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Bhagavad Gita - Death



Type of Spiritual Experience


A description of the experience

The Bhagavad Gita [translated by W J Johnson]

You utter wise words, yet you have been mourning those who should not be mourned, the truly wise do not grieve for the living or the dead.

There never was a time when I was not, or you, or these rulers of men.  Nor will there ever be a time when we shall cease to be, all of us hereafter.

Just as within this body the embodied self passes through childhood, youth and old age, so it passes to another body.  The wise man is not bewildered by this.

But contacts with matter… give rise to cold and heat, pleasure and pain.  They come and go… they are impermanent and you should endure them.


For the non existent there is no coming into existence, for the existent there is no lapsing into non existence; the division between them is observed by those who see the underlying nature of things.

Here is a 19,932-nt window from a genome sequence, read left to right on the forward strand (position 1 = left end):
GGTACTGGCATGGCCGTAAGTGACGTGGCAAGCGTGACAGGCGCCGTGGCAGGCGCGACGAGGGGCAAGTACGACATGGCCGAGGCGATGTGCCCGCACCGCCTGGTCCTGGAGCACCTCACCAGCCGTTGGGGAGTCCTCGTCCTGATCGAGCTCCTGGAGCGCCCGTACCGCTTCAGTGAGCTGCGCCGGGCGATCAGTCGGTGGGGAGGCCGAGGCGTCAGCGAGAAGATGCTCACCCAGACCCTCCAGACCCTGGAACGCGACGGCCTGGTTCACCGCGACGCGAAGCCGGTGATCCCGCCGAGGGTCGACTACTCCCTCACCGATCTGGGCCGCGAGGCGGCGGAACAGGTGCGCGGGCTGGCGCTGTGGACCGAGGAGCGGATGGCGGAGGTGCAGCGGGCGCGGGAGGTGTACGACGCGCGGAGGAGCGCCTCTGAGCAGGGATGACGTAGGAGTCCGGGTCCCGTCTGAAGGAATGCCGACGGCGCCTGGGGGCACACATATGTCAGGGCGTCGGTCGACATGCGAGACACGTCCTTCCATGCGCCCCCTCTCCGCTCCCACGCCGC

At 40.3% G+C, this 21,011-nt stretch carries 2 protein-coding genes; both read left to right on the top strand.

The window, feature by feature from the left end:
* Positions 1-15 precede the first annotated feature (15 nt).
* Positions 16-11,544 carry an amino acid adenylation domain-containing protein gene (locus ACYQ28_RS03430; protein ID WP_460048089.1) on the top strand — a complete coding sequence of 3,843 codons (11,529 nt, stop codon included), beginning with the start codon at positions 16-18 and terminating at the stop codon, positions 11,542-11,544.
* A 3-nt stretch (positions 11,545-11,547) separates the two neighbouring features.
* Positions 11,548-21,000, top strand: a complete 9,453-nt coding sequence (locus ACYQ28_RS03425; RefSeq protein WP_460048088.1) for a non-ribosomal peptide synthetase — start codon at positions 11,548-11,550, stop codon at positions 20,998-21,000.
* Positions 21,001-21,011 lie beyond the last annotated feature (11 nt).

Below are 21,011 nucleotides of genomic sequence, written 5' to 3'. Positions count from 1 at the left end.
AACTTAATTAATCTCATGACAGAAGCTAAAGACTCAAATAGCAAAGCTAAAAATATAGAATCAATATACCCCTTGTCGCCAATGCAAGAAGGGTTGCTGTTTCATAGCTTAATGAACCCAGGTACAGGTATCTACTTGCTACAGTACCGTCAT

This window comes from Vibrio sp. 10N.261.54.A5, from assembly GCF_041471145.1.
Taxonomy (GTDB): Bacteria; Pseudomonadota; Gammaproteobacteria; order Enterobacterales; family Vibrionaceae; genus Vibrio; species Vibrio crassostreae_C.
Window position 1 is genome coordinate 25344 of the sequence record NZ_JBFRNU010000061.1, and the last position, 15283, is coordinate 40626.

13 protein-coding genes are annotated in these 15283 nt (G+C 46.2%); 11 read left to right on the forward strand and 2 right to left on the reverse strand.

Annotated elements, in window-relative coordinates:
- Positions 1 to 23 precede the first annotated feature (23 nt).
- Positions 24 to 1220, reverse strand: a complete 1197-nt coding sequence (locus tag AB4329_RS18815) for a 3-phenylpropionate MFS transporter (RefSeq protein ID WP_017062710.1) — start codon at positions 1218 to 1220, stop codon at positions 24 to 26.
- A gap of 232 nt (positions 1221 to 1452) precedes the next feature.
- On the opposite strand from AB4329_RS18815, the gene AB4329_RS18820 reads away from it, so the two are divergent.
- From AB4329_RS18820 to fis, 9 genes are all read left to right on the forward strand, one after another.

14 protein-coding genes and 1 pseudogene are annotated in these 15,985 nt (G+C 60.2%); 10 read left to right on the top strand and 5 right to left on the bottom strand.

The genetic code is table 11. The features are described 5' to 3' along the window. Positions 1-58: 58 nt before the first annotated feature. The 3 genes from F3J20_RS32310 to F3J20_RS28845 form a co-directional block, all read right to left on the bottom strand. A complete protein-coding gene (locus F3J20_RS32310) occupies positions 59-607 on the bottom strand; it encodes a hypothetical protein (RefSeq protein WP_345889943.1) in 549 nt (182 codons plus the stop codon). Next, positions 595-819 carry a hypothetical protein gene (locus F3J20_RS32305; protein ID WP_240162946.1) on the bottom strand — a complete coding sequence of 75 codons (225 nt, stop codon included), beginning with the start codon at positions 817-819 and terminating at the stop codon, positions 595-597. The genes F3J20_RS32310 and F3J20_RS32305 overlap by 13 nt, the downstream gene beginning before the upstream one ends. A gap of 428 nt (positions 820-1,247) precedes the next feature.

But know that on which all this is stretched is indestructible.  No one can destroy this imperishable one.

Just as a man casting off worn out clothes takes up others that are new, so the embodied self, casting off its worn out bodies, goes to other new ones.


And even if you believe that it is regularly born and regularly dead, you should not grieve for it

Death is inevitable for those who are born; for those who are dead, birth is just as certain.  Therefore you must not grieve for what is ineluctible.

The source of the experience

Bhagavad Gita

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